Mary Meeker, the 'Queen of the Internet,' is leaving Kleiner Perkins to start her own fund 

Erin Griffith
Mary Meeker presents her annual Internet Trends Report at Code 2018.
Asa Mathat | Vox Media

The "Queen of the Internet" will soon have her own investment firm.

Mary Meeker, a venture capitalist at Kleiner Perkins, plans to depart the firm later this year to start a new investment fund, Kleiner said. The venture firm had hired Meeker, a former Wall Street analyst known as the Queen of the Internet for her bullish coverage of internet stocks, in 2010.

Her exit comes as Kleiner plans to spin off its practice of investing in more mature and larger private companies, known as late-stage investing, into a separate entity. Three other investors at Kleiner — Mood Rowghani, Noah Knauf and Juliet de Baubigny — will join the new firm, which has not yet settled on a name, Meeker said in an interview.

More from The New York Times:
Stealing From a Cashierless Store (Without You, or the Cameras, Knowing It)
Paying Is Voluntary at This Selfie-Friendly Store
Making the Most of Your Technology During Hurricane Florence

In the meantime, Meeker and her partners will continue to invest money from Kleiner's KPCB Digital Growth Fund III, a $1 billion vehicle, the firm said. More than half the money in the fund has been deployed into start-ups.

The changes are the latest shake-up at the storied Silicon Valley venture capital firm, which in its heyday invested early in Netscape, Sun Microsystems, Google and Amazon. But after the dot-com bust last decade, Kleiner missed the initial wave of social networking start-ups and focused on putting money into technologies that would help the environment. In recent years, other venture firms have risen and garnered more buzz, while Kleiner has shrunk.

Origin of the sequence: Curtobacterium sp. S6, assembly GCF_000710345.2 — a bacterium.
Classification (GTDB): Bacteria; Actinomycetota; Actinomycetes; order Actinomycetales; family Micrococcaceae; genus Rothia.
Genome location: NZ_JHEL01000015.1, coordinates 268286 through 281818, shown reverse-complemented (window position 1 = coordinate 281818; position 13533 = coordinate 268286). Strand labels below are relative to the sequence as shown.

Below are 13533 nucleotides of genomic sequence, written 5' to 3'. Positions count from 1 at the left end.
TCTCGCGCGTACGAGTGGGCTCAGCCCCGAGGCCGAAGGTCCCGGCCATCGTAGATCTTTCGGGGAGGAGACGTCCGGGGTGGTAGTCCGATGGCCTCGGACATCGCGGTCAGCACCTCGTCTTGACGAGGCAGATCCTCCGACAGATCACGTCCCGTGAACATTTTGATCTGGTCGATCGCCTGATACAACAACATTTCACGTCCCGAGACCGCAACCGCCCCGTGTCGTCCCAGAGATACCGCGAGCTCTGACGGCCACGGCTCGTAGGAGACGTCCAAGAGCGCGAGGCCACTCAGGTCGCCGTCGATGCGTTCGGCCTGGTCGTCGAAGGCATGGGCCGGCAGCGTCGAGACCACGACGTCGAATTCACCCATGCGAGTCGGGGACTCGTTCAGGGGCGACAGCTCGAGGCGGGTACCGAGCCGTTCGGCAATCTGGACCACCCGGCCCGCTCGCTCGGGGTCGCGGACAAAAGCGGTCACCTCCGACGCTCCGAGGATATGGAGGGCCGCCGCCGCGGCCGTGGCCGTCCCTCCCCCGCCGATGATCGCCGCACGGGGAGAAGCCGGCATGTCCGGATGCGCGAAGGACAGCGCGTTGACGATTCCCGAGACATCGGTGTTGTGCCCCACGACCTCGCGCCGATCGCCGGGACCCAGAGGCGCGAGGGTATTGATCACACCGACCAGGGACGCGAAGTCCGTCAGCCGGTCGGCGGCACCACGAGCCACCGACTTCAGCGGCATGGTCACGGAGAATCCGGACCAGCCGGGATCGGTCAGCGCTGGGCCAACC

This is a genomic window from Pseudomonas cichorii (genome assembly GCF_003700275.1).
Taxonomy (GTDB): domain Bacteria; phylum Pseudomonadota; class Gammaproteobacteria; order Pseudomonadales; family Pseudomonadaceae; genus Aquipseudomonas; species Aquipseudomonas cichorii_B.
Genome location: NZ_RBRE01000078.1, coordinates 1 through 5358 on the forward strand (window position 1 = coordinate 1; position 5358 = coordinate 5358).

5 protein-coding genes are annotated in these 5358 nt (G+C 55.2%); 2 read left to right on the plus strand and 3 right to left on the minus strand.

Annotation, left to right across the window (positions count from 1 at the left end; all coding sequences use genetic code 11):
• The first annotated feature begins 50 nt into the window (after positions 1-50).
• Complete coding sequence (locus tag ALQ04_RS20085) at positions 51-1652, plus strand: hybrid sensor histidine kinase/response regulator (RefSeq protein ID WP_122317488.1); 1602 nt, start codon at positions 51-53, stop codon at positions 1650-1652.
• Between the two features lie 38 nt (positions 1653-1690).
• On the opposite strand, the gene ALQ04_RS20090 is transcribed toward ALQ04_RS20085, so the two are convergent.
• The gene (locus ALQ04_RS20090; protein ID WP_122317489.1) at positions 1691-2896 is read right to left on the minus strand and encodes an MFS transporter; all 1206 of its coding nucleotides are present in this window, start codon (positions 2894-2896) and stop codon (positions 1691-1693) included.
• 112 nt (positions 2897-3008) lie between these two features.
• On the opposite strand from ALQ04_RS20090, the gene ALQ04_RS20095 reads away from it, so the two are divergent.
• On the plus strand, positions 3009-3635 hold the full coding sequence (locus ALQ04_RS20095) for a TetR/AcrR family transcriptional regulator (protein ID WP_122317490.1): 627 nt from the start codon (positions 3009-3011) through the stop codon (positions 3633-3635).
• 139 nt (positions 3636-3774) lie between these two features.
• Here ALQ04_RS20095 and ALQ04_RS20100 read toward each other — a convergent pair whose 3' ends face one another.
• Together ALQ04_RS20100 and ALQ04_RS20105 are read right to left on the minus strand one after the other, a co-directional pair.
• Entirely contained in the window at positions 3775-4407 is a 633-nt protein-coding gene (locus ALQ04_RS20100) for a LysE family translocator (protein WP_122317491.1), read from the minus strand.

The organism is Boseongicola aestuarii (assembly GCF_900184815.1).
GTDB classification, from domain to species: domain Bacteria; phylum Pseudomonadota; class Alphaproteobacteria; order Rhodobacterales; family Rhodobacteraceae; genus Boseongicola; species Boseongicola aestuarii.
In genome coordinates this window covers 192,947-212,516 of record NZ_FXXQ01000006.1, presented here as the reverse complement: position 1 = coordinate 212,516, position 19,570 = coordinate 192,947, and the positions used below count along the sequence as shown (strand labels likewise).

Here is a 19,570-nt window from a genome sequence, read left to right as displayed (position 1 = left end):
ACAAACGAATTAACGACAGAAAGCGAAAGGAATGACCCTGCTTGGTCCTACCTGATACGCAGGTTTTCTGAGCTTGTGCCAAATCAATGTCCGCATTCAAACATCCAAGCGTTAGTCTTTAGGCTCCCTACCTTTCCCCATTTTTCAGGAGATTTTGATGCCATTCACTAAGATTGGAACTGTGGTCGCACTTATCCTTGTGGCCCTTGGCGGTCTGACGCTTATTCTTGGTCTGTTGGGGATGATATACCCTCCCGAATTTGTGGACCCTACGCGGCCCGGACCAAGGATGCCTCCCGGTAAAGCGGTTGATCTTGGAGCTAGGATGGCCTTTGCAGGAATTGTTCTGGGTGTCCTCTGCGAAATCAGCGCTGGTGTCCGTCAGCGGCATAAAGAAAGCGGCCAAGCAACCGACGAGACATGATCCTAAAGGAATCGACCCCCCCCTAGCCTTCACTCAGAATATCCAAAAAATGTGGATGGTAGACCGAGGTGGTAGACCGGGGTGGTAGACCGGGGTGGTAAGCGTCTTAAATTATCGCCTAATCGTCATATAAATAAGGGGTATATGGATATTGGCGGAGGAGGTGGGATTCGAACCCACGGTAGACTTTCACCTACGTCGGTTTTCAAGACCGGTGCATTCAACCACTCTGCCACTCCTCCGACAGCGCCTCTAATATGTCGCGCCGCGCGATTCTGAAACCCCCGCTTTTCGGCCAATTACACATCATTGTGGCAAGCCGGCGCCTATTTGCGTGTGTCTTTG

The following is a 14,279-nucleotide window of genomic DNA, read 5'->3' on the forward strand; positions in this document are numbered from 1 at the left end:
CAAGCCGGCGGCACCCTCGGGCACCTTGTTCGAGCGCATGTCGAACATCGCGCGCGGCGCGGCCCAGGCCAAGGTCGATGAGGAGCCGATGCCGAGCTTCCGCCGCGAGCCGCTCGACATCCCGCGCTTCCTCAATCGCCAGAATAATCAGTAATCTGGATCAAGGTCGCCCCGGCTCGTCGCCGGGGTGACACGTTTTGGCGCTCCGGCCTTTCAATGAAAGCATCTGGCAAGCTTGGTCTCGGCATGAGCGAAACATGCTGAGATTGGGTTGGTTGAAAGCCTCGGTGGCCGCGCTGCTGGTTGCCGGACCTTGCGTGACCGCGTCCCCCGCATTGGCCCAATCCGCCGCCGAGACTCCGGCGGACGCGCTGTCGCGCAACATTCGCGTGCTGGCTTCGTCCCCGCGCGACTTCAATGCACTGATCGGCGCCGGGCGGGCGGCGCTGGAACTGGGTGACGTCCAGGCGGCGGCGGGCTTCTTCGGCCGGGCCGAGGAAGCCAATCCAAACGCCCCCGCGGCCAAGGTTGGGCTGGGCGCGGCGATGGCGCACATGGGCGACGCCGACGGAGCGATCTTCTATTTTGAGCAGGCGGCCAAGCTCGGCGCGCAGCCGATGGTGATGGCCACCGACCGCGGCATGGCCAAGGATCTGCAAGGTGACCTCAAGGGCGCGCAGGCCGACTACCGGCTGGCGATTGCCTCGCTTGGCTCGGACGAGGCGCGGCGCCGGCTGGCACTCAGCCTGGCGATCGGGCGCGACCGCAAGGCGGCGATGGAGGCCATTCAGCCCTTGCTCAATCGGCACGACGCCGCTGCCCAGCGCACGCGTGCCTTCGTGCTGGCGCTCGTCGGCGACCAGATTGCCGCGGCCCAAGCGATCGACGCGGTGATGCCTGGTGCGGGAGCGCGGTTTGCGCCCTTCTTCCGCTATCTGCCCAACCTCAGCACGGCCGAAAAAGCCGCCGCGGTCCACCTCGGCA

In 2016, Kleiner wound down an investing program called Edge, which was designed to put money into very young start-ups. Several venture capitalists have left the firm, with John Doerr, the firm's most high-profile investor, stepping back from day-to-day responsibilities in 2016. Last year, Kleiner also spun off its clean-tech investment arm into a separate entity called G2VP.

Kleiner's image also was battered by a gender discrimination suit brought by one of its former investors, Ellen Pao, and a 2015 trial on the matter. The firm won the suit, but Pao's allegations and treatment in the trial received renewed attention last year with the publication of "Reset," her tell-all book about her experience.

Meeker's departure means Kleiner will lose one of its best-known partners. Meeker is a high-profile investor and delivers an annual internet trends report on the future of the technology business that is often regarded as required reading. She has also led the firm's investments in more mature start-ups and yielded several successful bets by putting money into Facebook, Twitter, Spotify and Snap when the companies were further along.

With the new firm, Meeker said that she and her partners plan to invest in mature technology start-ups, with the potential to seek more deals outside of the United States. The split affords her and her partners more flexibility and focus, she added.

"We believe focus, focus, focus, nimbleness and specialization will help us," she said.

Ted Schlein, a longtime partner at Kleiner, will lead the firm's investment practice, alongside Mamoon Hamid, who joined from another venture firm, Social Capital, last year. Other partners include Eric Feng and Wen Hsieh.

Schlein said changes to the investment landscape, including the influx of capital into private technology start-ups, were a factor in spinning out the practice of investing in older start-ups. He said that Kleiner will focus on putting money into start-ups that are more nascent.

"We would much rather be far more specialized and win, and dominate those sectors we are focused on," he said.

The firm is attempting to stabilize with a new generation of investors. In addition to hiring Hamid, known for backing Slack, Box and Yammer, the firm also recently brought on Ilya Fushman, a former investor at Index Ventures.